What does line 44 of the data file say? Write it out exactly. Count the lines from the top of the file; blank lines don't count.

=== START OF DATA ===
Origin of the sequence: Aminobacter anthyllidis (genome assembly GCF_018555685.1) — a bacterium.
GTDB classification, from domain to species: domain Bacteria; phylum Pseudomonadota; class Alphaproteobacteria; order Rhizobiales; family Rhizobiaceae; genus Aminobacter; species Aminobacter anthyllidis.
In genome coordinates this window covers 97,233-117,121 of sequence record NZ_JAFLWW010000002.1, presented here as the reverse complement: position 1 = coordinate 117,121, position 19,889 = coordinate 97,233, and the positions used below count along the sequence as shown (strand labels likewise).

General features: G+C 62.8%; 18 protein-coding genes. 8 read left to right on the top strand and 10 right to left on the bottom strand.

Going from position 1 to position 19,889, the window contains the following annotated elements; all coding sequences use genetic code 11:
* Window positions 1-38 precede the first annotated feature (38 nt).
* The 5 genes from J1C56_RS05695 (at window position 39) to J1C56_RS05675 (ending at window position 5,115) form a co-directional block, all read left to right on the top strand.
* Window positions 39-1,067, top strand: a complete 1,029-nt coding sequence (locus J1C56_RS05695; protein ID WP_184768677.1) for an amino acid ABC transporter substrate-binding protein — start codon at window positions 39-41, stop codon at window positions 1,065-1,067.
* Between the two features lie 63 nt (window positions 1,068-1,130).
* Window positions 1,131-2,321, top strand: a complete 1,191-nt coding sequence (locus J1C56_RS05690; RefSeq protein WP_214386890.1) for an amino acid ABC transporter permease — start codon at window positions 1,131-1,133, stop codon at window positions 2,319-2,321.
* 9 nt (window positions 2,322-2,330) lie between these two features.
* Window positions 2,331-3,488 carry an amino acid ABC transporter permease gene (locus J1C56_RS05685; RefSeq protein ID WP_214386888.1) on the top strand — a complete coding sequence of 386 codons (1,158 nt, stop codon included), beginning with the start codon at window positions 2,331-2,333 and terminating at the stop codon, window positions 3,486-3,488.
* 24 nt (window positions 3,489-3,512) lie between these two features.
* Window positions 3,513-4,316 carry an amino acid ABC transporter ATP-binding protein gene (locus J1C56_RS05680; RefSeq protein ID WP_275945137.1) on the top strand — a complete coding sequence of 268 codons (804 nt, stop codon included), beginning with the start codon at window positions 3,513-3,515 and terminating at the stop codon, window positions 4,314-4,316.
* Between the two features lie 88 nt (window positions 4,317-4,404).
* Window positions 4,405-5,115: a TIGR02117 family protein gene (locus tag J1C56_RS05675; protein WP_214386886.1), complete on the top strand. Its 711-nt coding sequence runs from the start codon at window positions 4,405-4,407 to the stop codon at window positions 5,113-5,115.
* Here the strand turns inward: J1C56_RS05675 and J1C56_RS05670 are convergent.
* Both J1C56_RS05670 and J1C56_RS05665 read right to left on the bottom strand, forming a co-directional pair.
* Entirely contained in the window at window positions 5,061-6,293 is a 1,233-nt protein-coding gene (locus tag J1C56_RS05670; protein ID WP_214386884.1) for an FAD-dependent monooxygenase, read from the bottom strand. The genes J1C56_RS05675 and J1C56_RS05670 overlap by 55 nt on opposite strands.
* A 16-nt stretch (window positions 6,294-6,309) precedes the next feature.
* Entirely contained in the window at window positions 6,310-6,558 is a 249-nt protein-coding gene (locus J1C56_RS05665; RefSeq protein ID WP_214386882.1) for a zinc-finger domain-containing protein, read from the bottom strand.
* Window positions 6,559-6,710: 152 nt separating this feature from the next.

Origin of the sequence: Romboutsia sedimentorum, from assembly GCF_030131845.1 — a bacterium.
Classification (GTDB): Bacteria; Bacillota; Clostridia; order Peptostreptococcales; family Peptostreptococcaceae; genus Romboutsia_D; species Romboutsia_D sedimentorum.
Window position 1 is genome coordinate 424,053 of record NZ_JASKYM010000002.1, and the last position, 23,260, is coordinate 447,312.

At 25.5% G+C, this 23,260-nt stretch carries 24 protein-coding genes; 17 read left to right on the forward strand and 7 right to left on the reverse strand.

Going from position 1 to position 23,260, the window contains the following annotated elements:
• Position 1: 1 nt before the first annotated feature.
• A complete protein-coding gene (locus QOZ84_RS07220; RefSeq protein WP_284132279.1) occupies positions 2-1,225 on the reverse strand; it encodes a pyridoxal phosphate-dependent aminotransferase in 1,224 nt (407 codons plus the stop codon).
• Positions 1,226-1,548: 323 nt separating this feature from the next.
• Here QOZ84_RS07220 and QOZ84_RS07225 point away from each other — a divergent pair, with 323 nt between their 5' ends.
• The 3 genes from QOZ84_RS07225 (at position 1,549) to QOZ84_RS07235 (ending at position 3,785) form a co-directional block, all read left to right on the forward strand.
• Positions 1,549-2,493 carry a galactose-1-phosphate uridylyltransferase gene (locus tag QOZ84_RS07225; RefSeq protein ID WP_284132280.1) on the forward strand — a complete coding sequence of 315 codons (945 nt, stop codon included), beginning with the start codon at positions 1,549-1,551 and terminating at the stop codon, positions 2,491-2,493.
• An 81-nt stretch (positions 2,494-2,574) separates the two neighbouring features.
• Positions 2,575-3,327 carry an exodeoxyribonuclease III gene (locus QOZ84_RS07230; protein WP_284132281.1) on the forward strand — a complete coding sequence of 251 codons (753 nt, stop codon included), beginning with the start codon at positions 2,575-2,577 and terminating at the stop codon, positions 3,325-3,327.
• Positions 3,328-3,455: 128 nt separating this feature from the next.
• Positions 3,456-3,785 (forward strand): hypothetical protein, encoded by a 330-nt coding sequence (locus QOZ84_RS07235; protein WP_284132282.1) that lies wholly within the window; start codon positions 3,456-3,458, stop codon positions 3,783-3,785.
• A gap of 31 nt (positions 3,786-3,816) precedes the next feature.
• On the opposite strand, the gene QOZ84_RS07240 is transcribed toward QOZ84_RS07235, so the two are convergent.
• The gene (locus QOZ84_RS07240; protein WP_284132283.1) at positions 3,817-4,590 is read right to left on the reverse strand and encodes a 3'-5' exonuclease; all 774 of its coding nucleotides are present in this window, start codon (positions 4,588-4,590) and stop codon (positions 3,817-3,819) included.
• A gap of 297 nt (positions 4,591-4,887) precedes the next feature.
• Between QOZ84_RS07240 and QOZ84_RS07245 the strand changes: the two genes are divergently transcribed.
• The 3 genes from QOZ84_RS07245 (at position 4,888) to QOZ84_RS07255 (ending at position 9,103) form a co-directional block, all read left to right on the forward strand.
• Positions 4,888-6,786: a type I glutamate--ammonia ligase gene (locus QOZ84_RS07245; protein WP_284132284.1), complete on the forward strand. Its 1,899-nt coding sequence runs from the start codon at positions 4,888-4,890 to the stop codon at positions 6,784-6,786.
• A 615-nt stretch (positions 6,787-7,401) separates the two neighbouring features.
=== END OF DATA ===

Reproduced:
• Positions 4,888-6,786: a type I glutamate--ammonia ligase gene (locus QOZ84_RS07245; protein WP_284132284.1), complete on the forward strand. Its 1,899-nt coding sequence runs from the start codon at positions 4,888-4,890 to the stop codon at positions 6,784-6,786.